Buddhism in Cambodia still recovering
Friday 1 October 2010
Phnom Penh, Cambodia — AFTER joining a Sunday group meditation at Wat Langka on Sihanouk Boulevard Road in Phnom Penh, I was approached by a Buddhist monk who gave me a copied textbook written by Mahasi Sayadaw.
- Wat Langka Monks eat lunch at Wat Langka, one of Phnom Penh’s most famous Buddhist monasteries.
- Pic: Cherry Thein
I think the thanaka on my cheeks encouraged him to ask, “Are you from Myanmar?”
He introduced himself as Venerable Yos Hut Khemacaro, from the Khmer Buddhist Foundation and Dhammaduta. He said that while only a few Khmer practised Vipassana meditation, the number seemed to be increasing each year.
“We want to offer intensive meditation courses in the future when we have enough interested people and when we also have enough teachers for the courses,” he said.
“As far as I know, there is not yet any wat (Buddhist temple) that can offer intensive Vipassana courses. If monks or lay people want to know more about the teaching of the Buddha and meditation I always suggest that they go to Myanmar.”
Venerable Yos Hut Khemacaro holds a three-hour group meditation session on Sunday mornings, as well as one-hour sessions on Monday, Thursday and Saturday evenings.
He said the Buddhist monks who live near the wat help with the teaching.
However, the number of educated monks in Cambodia is small; many were murdered by the Khmer Rouge, which ruled the country from 1975-1979.
The regime destroyed Buddhist institutions and tried to erase the religion from the Khmer consciousness. Today, while most Khmer consider themselves to be Theravada Buddhist, the religion still plays only a small role in most people’s lives.
Perhaps indicative of this is the fact that wats have mostly a practical, rather than spiritual, role in society here. (A wat is the Khmer equivalent of a pagoda, with spacious grounds and solemn prayer halls.)
“Most of the wats are busy with cremation services,” Venerable Yos Hut Khemacaro said. “The type of preparations depends on the wealth of the family of the deceased. Monks have to assist with the activities and then we earn donations from the family, which we use for the upkeep of the wat.”
That is, until late last year, when the local governor introduced a controversial law making it illegal for a cremation to take place at a wat, ostensibly to keep air pollution down.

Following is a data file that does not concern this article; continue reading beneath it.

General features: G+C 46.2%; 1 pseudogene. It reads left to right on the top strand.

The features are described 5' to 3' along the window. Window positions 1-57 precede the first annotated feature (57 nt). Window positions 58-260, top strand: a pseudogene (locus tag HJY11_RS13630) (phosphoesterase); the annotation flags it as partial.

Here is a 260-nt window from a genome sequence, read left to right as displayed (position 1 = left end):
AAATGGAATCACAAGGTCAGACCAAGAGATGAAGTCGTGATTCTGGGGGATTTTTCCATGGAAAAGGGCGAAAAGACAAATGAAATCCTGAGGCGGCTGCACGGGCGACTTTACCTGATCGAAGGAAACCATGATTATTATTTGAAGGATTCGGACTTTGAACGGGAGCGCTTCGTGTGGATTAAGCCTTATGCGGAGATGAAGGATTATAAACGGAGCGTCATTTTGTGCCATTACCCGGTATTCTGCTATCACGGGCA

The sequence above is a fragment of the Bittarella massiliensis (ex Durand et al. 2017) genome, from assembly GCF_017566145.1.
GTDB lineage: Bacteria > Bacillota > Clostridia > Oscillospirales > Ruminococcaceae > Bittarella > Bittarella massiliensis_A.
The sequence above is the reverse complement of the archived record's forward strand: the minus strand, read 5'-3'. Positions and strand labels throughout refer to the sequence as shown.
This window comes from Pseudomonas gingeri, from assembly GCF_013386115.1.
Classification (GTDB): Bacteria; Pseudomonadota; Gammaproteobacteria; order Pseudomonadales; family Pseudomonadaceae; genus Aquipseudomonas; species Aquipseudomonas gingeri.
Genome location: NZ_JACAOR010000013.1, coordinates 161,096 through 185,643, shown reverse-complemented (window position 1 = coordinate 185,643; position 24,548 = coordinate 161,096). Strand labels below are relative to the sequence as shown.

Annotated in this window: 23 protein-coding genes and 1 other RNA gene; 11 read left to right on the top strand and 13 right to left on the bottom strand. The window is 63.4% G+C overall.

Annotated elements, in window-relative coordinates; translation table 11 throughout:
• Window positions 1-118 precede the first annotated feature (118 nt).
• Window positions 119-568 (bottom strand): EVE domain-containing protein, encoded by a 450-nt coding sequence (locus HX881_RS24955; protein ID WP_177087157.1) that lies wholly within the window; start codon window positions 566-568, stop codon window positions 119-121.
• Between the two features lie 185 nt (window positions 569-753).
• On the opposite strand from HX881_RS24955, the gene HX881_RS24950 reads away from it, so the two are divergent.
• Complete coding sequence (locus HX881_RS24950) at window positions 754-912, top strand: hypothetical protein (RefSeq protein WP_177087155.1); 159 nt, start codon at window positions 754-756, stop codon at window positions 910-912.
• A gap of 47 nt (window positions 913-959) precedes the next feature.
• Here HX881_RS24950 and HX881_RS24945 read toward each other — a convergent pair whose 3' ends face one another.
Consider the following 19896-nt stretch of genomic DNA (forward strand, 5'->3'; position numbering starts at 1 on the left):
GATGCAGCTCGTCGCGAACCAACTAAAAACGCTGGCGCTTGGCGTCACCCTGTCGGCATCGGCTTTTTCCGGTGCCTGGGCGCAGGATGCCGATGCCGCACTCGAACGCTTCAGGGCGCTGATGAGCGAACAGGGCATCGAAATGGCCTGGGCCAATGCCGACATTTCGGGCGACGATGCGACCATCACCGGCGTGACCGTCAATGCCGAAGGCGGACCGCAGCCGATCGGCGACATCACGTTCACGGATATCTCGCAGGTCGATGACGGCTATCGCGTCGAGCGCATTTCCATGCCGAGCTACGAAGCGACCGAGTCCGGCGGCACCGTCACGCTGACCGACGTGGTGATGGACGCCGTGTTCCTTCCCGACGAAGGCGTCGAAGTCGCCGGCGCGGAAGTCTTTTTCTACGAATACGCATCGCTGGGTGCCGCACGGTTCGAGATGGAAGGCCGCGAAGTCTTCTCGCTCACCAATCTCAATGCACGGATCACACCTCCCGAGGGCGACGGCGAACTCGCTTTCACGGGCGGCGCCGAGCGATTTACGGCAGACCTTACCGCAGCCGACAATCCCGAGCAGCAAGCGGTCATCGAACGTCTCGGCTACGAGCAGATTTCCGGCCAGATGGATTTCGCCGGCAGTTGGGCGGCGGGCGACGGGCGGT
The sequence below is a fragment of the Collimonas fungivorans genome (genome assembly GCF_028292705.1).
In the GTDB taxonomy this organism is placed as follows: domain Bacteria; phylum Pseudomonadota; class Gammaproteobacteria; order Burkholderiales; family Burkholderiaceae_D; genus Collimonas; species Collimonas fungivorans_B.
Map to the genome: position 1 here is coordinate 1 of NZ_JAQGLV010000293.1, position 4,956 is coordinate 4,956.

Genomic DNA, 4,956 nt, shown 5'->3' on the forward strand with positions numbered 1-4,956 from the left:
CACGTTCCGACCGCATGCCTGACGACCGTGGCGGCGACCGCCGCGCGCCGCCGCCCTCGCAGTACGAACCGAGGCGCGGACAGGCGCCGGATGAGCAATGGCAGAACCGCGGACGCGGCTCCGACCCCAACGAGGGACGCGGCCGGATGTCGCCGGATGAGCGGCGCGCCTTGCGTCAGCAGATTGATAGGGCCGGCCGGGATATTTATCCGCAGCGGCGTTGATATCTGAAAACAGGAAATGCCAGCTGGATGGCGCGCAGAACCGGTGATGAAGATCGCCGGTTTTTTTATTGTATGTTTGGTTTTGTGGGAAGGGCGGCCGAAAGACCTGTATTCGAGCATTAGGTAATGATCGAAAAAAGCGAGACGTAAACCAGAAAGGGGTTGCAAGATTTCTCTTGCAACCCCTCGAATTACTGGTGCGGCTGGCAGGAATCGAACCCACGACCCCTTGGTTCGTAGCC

Mr Sorn Sunsopheak, a journalist from The Phnom Penh Post, an English- and Khmer-language daily based in Phnom Penh, said the ban came into effect last November.
“As the number of the people living in [Phnom Penh] has increased, it’s more important to keep the air as clean as possible, which is hard when there are cremations taking place every day. There are more than two million people in this city,” Mr Sorn Sunsopheak said.
Mr Sorn Sunsopheak, who was previously a monk at Wat Presput Manbun, near the Olympic Stadium, said he supports the ban, as he believes a wat’s primary role is as a place of meditation.
“When I was a monk I was often put off by the smell of the cremation; I used to think to myself that the monastery should be used for quiet meditation instead of these ceremonies,” he said.
“One private company, under the guidance of the governor, is now offering funeral services at a location outside the town. Some people still donate money to the wat when they have a funeral, but they also have to pay a fee to the company for the cremation.”
Despite the possible drop in income, Venerable Yos Hut Khemacaro said there were positive aspects to the ban, particularly for the monks living in monasteries adjacent to wats.
He said holding funeral and cremation ceremonies at wats was a local, rather than Buddhist, tradition and was primarily a charitable service for poor people who could not afford the cost of a normal funeral.
“We [monks] live too close to the wat and had to put up with the smell each day,” he said, adding that a wat would hold as many as three cremations a day. “We couldn’t do much about the situation because it has been a part of Khmer culture for a long time. We also thought that if we didn’t offer this service nobody would come to the wat. Well, I’m happy to say that people are now coming for meditation instead.”
U Than Zaw, a Myanmar national living in Cambodia, said he had a Myanmar friend who was cremated at Wat Langka, one of the most famous monasteries in Phnom Penh.
“One of my friends was cremated at Wat Langka not long ago, and they didn’t charge us anything but we donated money to the wat. It is good a service for the poor, but so smoky and smelly,” said U Than Zaw, who works at the Australian Centre for Education.
By Cherry Thein
Myanmar Times, Volume 26, No. 521